Published on May 4th, 2009 | by Sharilyn Johnson6
The (required) elements of surprise
Comedy can pop up where you least expect it. You can be consuming some form of non-comedic entertainment, and suddenly get gobsmacked by a goldmine of funny right under your nose. Many American fans of House have experienced this when learning of Hugh Laurie’s comedic roots.
My biggest comedy-discovery shock came a decade ago, when I was flipping channels and came across… wait for it… figure skating.
Every Canadian knows who Kurt Browning is, but at the time my knowledge was limited to “he’s a figure skater, and he uh… yeah, figure skater”.
When I saw this athlete guy on my tv wearing full clown garb – complete with red nose – my first thought was “whoa, this is a terrible idea”. Which is precisely why I kept watching. Carcrash appeal. But oh, how wrong I was. My jaw was on the floor by the end of it. (There’s a clip they often play on The Soup of Miley Cyrus reacting to the rumor of her own death with a monotone “whuuuuut”. That was me.)
Clown is something I wish I was better educated about, but it’s like any other artform: the tools can be learned, but to truly be great at it requires something special beyond textbook skills. Cheezy as this sounds, Kurt performed it with heart, which is a) pretty hard to fake, and b) something most people wouldn’t even know is important in a clown character. He had a natural ability to create a strong connection with the audience, and I was officially a fan from that point forward.
I scraped together enough cash for a nosebleed seat at Stars on Ice the following year, hoping to see the Rag-GIDON-Time number live, but was a year too late for that, and was instead treated to a series of improvisational entrées he did with essentially the same character. A few years later, Kurt did a another clown-type piece full of physical comedy called Slippery Side Up. By then I’d been fully indoctrinated into the world of skatefans, with a $120 on-ice seat that became worth every penny when he did a huge pratfall at my feet.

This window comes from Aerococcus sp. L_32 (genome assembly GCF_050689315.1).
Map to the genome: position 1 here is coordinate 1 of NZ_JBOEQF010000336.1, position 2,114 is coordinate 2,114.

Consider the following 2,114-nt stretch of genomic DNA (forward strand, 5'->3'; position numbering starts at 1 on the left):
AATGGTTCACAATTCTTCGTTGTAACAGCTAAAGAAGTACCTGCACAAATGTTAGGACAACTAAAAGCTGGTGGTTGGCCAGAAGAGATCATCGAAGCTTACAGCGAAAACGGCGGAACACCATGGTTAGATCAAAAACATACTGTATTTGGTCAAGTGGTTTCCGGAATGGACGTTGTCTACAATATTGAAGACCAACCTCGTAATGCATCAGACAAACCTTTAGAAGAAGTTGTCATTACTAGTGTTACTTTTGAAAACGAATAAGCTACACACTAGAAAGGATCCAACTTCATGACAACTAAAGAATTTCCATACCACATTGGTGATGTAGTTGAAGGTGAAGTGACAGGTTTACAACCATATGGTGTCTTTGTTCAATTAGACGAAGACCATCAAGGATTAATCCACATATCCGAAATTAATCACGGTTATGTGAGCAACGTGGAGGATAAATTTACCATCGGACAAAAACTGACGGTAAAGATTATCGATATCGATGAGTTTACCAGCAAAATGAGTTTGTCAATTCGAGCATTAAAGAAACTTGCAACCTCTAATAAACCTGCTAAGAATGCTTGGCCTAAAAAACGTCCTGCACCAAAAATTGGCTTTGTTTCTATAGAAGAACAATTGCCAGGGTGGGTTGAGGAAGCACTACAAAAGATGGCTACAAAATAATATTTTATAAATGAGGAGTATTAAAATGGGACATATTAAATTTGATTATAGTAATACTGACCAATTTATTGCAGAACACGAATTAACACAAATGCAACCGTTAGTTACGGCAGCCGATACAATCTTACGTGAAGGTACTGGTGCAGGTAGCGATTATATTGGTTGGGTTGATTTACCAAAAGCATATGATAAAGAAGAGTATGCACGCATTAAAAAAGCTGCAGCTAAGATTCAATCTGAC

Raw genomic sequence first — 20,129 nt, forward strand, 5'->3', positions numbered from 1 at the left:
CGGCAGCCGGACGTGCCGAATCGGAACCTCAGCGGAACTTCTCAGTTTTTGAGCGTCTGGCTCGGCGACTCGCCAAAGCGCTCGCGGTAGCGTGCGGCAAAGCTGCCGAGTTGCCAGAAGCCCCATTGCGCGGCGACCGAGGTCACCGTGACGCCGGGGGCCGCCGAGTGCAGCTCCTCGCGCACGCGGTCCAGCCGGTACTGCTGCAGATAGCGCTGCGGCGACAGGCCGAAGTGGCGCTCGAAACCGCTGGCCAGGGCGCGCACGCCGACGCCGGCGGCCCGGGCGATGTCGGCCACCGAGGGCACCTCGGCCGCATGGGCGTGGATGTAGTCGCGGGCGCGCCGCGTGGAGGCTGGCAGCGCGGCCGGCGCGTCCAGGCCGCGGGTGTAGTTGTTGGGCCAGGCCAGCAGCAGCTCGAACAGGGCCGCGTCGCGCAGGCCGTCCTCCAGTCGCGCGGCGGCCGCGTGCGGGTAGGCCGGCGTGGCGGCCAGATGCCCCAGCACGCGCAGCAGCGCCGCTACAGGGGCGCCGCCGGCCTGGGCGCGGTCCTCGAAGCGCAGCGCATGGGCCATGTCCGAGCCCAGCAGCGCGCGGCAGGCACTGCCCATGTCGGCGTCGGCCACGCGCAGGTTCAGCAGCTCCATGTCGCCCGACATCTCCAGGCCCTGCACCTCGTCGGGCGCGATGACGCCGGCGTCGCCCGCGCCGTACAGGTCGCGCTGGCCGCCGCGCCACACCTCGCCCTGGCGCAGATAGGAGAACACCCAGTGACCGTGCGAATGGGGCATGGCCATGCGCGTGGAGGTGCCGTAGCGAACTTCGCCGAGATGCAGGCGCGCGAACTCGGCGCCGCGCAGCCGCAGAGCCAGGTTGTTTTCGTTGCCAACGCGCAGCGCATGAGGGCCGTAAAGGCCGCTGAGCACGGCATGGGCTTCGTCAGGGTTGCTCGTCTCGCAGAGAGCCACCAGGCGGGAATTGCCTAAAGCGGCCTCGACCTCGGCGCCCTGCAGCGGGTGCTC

10 years later, I’m still in awe of his comedic abilities, both on the ice and off. Following his career closely and speaking with him on a few occasions, I can confidently confirm that his love of connecting with people is absolutely a natural part of him, as is his sense of fun. Indeed, great clowns are born, not made. And you never know where you’re going to find one.
I bring up Kurt in part because I had a fantastic weekend seeing two Stars On Ice shows in a row, but one comedic moment involving Kurt has me pondering something.
Between acts, pre-taped videos of the skaters interacting with each other appeared on the video screens. In one, Kurt is trying to intro a skater, but keeps getting interrupted by the others, and winds up getting pied in the face twice. Very well done and it got a pretty nice crowd reaction both nights.
One show was being taped for CBC television. This required retakes of some performances, and in turn a replay of the video, without sound, in order to cue up the other visual elements.
I watched the replay of the video with great anticipation, but when Kurt got nailed with those pies, there was complete silence from the crowd. Nothing. Not even a single giggle out of several thousand people. My friend blamed the missing element of surprise, which I concur with to a degree, but is the value of physical comedy *purely* in its unexpected nature?
Perhaps that’s a question for another day. In the meantime, I’d love to know: do any of you have tales of uncovering a surprising source of comedy?